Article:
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Issues baking bread

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I've been baking my own bread for a few months now. Originally I was using a spoon to mix the ingredients then kneading the dough. Then I started using my KA and dough hook. I'm finding that I need to use almost twice the amount of flour just to be able to get it out of the bowl so I can do a minute or so's worth of kneading by hand. It just gets sooooo sticky.

Also, is it a bad idea to double a bread recipe? I bought a used KA 6qt yesterday and just tried to make a double recipe. Holy moly was it sticky! I needed almost 5 extra cups of flour and I could barely hand knead it. I do have my windows open today so the temperature could be playing a role but I doubt it's making THAT big of a difference.

I love my KAs and I want to be able to use the hooks but I feel like I'm making extra work for myself.

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  1. Doubling recipes shouldn't be a problem. The main issue is just the added volume of dough that you're working with.

    In regards to using a KA, never had that issue when switching from hand mixing a dough or using the KA. The recipes I've tried works for both.

    I would suggest weighing ingredients to ensure you're consistent or pre-measure all the ingredients (Mise en place) instead of adding ingredients on the fly.

    1. I use my hands, while sticky, I prefer it to using our KA.

      With a 3cup flour recipe that I sue most often I find the KA more work than it is worth.....I just knead it.

      1. I bake all of our bread, and I use a KA; no hand kneading at all. Pretty good bread, too. I routinely double my recipe, in fact my recipe was designed to be done in two batches in the machine.

        I don't have time to write it all out right now, but basically I start with 5 cups of water, proof the yeast with a wee bit of sugar, add the oil and salt, then add flour until I have a thick but still pourable mixture. I use the flat paddle, and I mix this for long enough that the gluten starts to develop.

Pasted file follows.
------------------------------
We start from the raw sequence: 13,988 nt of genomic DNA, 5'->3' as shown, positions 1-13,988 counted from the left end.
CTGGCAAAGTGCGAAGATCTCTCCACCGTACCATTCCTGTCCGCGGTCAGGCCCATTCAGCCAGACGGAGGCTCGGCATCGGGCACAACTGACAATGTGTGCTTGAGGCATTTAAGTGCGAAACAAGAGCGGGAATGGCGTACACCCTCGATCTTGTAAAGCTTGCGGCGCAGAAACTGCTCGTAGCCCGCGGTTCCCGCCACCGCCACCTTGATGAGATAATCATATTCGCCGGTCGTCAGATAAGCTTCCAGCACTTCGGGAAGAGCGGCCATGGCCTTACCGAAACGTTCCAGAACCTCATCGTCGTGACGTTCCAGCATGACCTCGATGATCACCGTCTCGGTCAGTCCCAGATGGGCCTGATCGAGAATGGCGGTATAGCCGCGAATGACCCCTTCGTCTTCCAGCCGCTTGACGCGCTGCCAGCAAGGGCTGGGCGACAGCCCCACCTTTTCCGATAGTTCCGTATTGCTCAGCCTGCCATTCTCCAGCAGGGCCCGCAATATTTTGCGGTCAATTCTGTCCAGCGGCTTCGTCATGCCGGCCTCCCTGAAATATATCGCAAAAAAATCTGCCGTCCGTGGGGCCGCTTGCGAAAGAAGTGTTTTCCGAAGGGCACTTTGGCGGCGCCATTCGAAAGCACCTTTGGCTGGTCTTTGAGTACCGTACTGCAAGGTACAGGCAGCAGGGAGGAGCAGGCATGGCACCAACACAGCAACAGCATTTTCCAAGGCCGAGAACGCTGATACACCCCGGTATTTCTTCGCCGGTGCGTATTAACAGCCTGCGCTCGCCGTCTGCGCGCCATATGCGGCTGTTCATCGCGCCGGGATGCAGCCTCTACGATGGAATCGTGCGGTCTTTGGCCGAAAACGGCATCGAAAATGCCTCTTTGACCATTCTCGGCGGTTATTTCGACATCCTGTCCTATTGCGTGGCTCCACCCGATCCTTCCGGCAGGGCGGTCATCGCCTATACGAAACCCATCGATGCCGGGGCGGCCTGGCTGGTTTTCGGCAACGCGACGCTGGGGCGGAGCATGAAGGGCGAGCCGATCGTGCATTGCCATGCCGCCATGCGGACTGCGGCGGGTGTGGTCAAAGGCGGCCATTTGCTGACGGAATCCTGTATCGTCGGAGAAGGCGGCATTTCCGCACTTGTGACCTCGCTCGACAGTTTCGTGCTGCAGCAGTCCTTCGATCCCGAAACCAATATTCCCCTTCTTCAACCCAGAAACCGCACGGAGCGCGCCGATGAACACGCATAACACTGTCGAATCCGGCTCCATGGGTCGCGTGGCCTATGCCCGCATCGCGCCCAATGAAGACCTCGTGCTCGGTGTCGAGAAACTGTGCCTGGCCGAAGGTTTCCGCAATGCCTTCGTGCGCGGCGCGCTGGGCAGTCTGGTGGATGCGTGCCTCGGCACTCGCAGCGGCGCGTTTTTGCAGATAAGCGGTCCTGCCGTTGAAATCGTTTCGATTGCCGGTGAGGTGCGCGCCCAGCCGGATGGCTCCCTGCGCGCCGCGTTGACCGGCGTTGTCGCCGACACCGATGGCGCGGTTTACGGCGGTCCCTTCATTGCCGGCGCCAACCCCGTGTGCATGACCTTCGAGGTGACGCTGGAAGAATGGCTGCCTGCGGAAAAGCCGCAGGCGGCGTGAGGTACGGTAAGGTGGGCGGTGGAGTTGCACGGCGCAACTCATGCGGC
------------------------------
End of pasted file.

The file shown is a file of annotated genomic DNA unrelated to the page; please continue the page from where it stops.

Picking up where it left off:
I pour off half the mixture into a bowl and set it aside, then add flour as required to the mixture remaining in the bowl. Now I"m using the dough hook. Add flour and knead until the dough has a silky texture and cleans the bowl.

        Pop the finished dough into the oiled proofing bowl, and repeat with the remaining mixture. The two dough balls will happily become one as they proof. This is SO much more efficient than starting from scratch x2.

        I have this down to a science; I can bang out 4 large loaves of bread with under 20 minutes of prep time. (Not counting rising and baking, of course.)

        1. Hmmm. As a hand-kneader myself, having to add extra flour beyond a few dustings says to me that it is under kneaded, or the flour hadn't had time to fully absorb the liquids yet. How long did you run the KA after adding the minimum amount of flour? Did your recipe have an autolyse (let it rest in the mixer for maybe 20 or 30 minutes before continuing adding things)? How was the dough behaving in the mixer? Was it climbing up the hook? Did the dough look rough or smooth?

          The recipes should double and halve well. The time your mixer takes to handle it will change, though.